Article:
In this People's History, Irene (Borlaug) Wilson recounts her memories of the Igloo Restaurant and World War II in Seattle. HistoryLink's Heather MacIntosh interviewed her in Seattle in May 1999.
On Sunday morning, December 7, 1941, Irene Borlaug walked from the apartment she shared with her sister at 6th Avenue and Seneca Street to the Igloo Restaurant. It was Irene's first job in Seattle. She'd recently moved from Williston, North Dakota, away from a somewhat contentious relationship with her father's new wife.
A Job To Love
Irene moved to Seattle with her sister to be closer to a boy she'd met. Once she moved to the Pacific Northwest, she decided she wasn't all that interested in the relationship. She was much more intent on getting a job, "I was desparate ... I really wanted to work!" It wasn't so much for the money. "The Igloo was a glamorous kind of job ... Compared to North Dakota, I guess anything'd be pretty glamorous. But don't get me wrong, the Igloo was great. I loved my job."
The short walk to the Igloo was generally pleasant, with one exception: "Two guys stood in a doorway and threw breadcrumbs at me when I'd walk by." Irene was 19, petite, and attractive. Irene got the job soon after she arrived in Seattle on a $30 train ticket. The walk might have been rainy at times, but Seattle was a welcome change from Williston. When she arrived in February 1941, "everything was green. Flowers were everywhere. I couldn't believe it." The rain was getting to her, though. "The first winter was the worst."
Thankfully, The Igloo, standing at 6th Avenue and Denny Way, wasn't that far from her place. It wasn't that far from Aurora Avenue either: The neon eskimo hovering over the two metal domes of the drive-in invited passengers from a distance. Irene's uniform, which included a short red skirt, red panties, white short-heeled boots, and white jacket, probably attracted more customers. She changed into her outfit once she arrived at the restaurant.
One fateful Sunday, shortly before noon, Ernie Hughes' father walked through the Igloo's doors, solemnly carrying a folded newspaper. Ernie Hughes owned the restaurant.
It was a moment Irene recalls vividly almost 50 years later. "He had the paper folded over, you know, so that you could just make out the headlines. He held the paper up so that everyone in the restaurant could see. The headline was just three letters -- WAR. The whole place was dead silent. Like we couldn't hardly move. Then over the [counter jukeboxes] they made the announcement 'all men report...' and the men just got up at once. The women, we were left there, dumb on our seats with blank faces. Nobody paid for anything, they just got up. They didn't even wait for their orders. Men just left the line. I couldn't believe it. I thought that was the end. That we were all going to die."
One of the waitresses, whose brother had been on a ship in Pearl Harbor, whispered to Ralph "I'm not waiting on any Japanese." She wouldn't have much opportunity -- Seattle's Japanese American residents were soon ordered to internment camps in Idaho and Wyoming.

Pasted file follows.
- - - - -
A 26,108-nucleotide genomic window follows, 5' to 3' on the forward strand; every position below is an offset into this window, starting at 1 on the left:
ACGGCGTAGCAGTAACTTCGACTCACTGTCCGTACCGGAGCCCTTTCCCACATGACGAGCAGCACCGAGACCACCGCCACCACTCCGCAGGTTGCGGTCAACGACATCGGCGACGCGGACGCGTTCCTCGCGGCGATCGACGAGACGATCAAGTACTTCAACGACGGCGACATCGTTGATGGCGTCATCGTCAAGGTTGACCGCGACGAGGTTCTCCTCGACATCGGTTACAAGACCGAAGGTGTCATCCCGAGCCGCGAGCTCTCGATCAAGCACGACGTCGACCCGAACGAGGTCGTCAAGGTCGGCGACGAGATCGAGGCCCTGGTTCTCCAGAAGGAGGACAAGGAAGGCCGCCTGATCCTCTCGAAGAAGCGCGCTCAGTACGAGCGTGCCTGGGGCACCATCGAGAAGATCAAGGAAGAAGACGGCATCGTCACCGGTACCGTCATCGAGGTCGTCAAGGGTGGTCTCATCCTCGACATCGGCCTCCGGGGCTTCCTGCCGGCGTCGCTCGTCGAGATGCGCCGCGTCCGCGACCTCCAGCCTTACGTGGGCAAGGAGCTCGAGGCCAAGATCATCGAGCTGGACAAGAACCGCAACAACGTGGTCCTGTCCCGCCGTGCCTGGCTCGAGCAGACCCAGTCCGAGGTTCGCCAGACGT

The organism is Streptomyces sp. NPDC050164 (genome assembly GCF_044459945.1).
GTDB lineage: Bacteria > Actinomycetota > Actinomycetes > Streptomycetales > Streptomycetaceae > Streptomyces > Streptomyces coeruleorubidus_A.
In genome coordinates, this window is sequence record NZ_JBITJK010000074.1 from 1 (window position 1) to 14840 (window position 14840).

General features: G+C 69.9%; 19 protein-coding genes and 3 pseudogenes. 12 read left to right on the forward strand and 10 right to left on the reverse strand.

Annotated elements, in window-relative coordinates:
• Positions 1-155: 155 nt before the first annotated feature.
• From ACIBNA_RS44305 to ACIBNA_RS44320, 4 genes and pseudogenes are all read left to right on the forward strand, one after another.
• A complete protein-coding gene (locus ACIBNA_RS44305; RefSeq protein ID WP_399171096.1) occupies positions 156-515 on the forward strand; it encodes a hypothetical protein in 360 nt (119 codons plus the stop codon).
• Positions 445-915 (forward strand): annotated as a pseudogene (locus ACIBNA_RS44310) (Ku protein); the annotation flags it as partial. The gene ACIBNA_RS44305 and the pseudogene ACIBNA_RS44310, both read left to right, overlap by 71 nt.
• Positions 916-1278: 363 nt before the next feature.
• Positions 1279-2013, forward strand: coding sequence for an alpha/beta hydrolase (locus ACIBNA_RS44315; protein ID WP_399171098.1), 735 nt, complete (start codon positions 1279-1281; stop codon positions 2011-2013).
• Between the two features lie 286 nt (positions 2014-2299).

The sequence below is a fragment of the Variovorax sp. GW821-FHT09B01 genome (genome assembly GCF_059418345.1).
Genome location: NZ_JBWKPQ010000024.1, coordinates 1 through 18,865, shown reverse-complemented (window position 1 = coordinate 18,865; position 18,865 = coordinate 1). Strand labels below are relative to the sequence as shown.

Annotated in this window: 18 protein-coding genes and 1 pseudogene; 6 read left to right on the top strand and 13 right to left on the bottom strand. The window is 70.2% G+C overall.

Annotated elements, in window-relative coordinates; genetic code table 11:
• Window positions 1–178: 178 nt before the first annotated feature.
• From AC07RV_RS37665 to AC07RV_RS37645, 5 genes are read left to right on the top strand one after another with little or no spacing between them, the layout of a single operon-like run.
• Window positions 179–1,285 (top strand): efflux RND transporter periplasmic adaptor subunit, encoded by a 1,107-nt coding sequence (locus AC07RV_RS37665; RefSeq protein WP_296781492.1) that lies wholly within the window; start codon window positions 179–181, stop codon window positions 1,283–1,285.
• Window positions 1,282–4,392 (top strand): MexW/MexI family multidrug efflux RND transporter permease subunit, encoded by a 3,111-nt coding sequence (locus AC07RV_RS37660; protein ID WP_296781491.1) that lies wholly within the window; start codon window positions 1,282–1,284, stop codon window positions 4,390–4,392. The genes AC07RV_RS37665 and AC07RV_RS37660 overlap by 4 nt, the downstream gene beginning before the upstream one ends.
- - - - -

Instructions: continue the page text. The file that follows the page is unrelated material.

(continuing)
Irene walked home, incredulous. Everyone in Seattle seemed affected. The two breadcrumb throwers stood stunned and motionless as she passed.
She soon decided to leave the Igloo, and Seattle, for California, where she briefly worked at an aircraft manufacturing plant, drilling tubes into metal parts. She wasn't very good at it. She realized this within a week, submitted her notice, and returned to Seattle, and her beloved job at the Igloo.
During the early 1940s, the place was hopping. "I liked working outside better. More freedom. Outside, you only had to worry about your tray. Inside, they had to bus the tables." Indoor waitresses wore white uniforms with blue-dotted aprons.
Irene enjoyed the atmosphere, and liked her boss Ralph Grossman, the other waitresses, and one of the two cooks. She and the other waitresses took their breaks at the lunch counter. One of the cooks frequently encouraged her to eat plates of pancakes, eggs, and bacon. "I was real little, and he was worried about my weight." He looked out for her. "He'd make sure I got home alright on late nights. I look back on that now, and I'm really glad. You know, it was just me and my sister here in a new city. It was good to have someone look out for me."
The Igloo was like a family. Part of this had to do with the management -- Ralph Grossman, who would later sell cars on Aurora. Ralph would send Irene across the street to the Dog House (another Seattle restaurant) to compare prices. Ralph was a decent business man, and a good person -- part of the reason Irene enjoyed working with him. He would sit in the restaurant, wearing a button reading "Uncle Ralph." He was friendly to all the customers. It was Ralph's idea to scour the hotels for attractive elevator operators for his new Igloo restaurant, a business venture he pursued with Ernie and Dorie Hughes.
Ralph allowed the waitresses to take breaks at the lunch counter, Irene recalls proudly. "Nowadays you never see that. Waitresses in uniform eat in the back." Sometimes she'd sit there speaking Norwegian with Dorie Hughes. This aggravated Ernie -- he had no idea what they were talking about. "So we'd just laugh, and talk some more."
She stopped waitressing in 1942 when she married one of her best customers, Phillip Wilson. The Igloo operated for another decade. When she heard it had been torn down, she was quite upset. "It was a great little place. It would have made a great record shop or something." The Igloo still stands in Irene's mind as one of her best early memories of Seattle.